Originally posted on April 18, 2015…
Sometimes you get into something, a new town, a relationship, a blog site, and it becomes clear pretty quickly, it’s not a good match. And so it was. not. a. good. match. with. WordPress.
Better to realize one’s mistake and move on before things just get more unhappy. At least, I think so.
So, with the advice of a few good people Fran Loosen, Beth Kandell, I’ve been inspired to make the change to Blogger. Thanks Fran, and Beth, and Karen L. who sent me to Beth (who lives in Vermont) for help (thank god for the obliteration of distances with FB, email, and blogs!) So here I am, hoping this will be a place I can stay for awhile.
As author, poet, and blogger Beth wrote to me, “We’re all in this together, right?”, as she generously offered to answer any “Blogger” questions I might have.
Who knew that writers, or at least women writers, or at least the ones I’ve met, are such a generous-spirited group of individuals? I am wowed, and so grateful.
I will post my first three essay that were up on WordPress here too, so they can all live in the same place. You’ve already read them (maybe), but like me, they need to move.
As I post, I keep getting questions answered. This one was posted in my Maui writers’ group this morning, a quote by Anne Lamott, which answered the question I had about what I had to offer.
from a list of what she’s learned so far…
“6. Writing: shitty first drafts. Butt in chair. Just do it. You own everything that happened to you. You are going to feel like hell if you never write the stuff that is tugging on the sleeves in your heart–your stories, visions, memories, songs: your truth, your version of things, in your voice. That is really all you have to offer us, and it’s why you were born. (my bold italics added)
7. Publication and temporary creative successes are something you have to recover from. They kill as many people as not. They will hurt, damage and change you in ways you cannot imagine. The most degraded and sometimes nearly-evil men I have known were all writers who’d had bestsellers. Yet, it is also a miracle to get your work published (see #1.). Just try to bust yourself gently of the fantasy that publication will heal you, will fill the Swiss cheesy holes. It won’t, it can’t. But writing can. So can singing.”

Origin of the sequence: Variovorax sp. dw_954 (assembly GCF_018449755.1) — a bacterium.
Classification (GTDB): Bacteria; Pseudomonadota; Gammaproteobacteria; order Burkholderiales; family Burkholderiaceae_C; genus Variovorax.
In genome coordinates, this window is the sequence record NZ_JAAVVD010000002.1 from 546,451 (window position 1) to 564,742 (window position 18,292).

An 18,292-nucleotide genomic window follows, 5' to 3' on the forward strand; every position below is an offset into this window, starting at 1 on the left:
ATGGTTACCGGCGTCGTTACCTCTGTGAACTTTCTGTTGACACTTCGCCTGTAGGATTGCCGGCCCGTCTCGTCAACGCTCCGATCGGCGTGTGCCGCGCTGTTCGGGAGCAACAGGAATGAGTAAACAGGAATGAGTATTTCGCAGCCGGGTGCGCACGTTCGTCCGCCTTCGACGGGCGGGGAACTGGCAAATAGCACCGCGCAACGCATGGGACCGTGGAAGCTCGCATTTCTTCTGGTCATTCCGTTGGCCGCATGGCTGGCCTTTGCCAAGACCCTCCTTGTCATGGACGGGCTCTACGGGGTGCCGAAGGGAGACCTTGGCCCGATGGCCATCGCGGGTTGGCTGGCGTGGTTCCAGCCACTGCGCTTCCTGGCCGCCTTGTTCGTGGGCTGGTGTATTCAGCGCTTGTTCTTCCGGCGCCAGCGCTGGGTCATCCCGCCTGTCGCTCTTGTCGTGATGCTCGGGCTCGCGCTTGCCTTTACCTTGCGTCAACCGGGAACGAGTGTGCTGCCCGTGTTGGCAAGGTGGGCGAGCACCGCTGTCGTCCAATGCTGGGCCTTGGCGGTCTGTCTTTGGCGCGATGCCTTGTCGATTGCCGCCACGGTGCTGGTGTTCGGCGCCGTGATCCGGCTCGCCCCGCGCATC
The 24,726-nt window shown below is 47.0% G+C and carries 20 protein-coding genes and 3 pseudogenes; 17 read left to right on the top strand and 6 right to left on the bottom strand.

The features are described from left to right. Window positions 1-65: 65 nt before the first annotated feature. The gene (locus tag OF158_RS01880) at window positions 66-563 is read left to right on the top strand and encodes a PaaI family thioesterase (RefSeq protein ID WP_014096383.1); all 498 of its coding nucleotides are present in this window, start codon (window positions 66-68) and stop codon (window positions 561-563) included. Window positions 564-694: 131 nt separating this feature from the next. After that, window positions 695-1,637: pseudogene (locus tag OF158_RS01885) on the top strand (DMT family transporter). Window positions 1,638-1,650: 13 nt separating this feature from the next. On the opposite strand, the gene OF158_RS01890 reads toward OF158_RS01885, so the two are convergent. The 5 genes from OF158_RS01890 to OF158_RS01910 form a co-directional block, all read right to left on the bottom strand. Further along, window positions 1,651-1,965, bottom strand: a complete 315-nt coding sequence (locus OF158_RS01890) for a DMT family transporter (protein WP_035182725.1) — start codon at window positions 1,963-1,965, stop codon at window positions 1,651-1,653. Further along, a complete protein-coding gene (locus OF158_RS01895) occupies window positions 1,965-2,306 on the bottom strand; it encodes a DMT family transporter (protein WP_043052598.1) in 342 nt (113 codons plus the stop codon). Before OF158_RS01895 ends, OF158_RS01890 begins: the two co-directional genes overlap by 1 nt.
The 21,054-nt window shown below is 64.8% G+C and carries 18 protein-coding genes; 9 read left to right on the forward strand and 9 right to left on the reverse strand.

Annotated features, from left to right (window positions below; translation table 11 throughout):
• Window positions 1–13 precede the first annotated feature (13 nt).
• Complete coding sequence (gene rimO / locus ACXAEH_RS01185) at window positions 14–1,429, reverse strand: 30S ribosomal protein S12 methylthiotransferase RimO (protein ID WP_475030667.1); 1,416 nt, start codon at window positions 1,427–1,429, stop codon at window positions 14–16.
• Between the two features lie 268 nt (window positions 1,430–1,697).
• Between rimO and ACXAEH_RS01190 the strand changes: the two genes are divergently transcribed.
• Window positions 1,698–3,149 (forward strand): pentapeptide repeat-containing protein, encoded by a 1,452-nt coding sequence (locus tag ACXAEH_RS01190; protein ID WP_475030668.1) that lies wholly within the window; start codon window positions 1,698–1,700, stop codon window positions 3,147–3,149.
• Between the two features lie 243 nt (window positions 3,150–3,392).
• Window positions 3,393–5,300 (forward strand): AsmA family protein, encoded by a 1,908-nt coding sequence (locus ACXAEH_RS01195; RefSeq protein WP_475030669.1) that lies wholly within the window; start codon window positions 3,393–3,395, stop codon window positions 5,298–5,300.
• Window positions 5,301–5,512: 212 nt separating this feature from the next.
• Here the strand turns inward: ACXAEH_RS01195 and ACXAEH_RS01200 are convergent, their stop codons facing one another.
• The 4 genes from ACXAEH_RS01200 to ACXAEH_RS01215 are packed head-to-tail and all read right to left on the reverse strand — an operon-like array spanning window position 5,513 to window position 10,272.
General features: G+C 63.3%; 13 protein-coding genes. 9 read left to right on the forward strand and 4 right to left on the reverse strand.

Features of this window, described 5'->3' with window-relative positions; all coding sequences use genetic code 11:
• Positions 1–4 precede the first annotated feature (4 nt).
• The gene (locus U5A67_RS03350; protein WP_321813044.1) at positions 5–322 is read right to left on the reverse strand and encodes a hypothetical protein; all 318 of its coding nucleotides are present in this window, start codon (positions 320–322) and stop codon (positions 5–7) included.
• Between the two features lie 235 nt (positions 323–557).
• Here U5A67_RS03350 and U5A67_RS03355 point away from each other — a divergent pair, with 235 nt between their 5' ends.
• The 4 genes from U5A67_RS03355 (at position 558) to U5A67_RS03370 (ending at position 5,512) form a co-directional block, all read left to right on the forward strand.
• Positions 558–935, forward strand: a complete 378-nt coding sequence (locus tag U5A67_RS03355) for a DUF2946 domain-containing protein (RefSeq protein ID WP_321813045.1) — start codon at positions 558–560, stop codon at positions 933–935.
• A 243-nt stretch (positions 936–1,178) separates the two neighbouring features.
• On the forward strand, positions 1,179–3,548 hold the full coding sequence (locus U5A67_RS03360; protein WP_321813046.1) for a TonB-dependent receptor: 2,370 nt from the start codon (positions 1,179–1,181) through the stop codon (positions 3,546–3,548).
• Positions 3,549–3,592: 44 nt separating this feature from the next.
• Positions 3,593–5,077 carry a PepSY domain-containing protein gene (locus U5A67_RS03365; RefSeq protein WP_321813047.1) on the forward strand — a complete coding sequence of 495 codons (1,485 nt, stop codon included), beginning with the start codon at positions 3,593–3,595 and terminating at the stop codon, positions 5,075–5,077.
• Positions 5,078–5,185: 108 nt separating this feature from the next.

I’m not really thinking about publishing. It’s the part about writing and singing I like. This morning visiting with a 3 year old named Jack, I played my ukulele and sang a Malvina Reynolds song called “Magic Penny”. Jack enthusiastically played along with a set of shakers I gave him. Afterward he said, “Sing it again!” My first request for an encore!! Yes!
Anna Ty Bergman answered another question (though I also appreciated Anita Kline’s and Arpita Brown’s take on the same question) of what Sugar meant when she said “Be brave enough to break your own heart”.
Sugar wrote: ”You are not a terrible person for wanting to break up with someone you love. You don’t need a reason to leave. Wanting to leave is enough. Leaving doesn’t mean you’re incapable of real love or that you’ll never love anyone else again. It doesn’t mean you’re morally bankrupt or psychologically demented or a nymphomaniac. It means you wish to change the terms of one particular relationship. That’s all. Be brave enough to break your own heart.” – (comes from this column #64 in Rumpus Advice from Sugar). You should really read the whole column from which this quote was taken. I read it this morning and totally remembered why I had fallen in love with Cheryl Strayed. Ridiculous levels of wisdom and compassion.
So today I’m just feeling grateful. 1) that I am brave enough to make the move, 2) that there are answers to some questions, and 3) that although late (better late than never) I have made contact with my own writing self, and all of you. Thank you!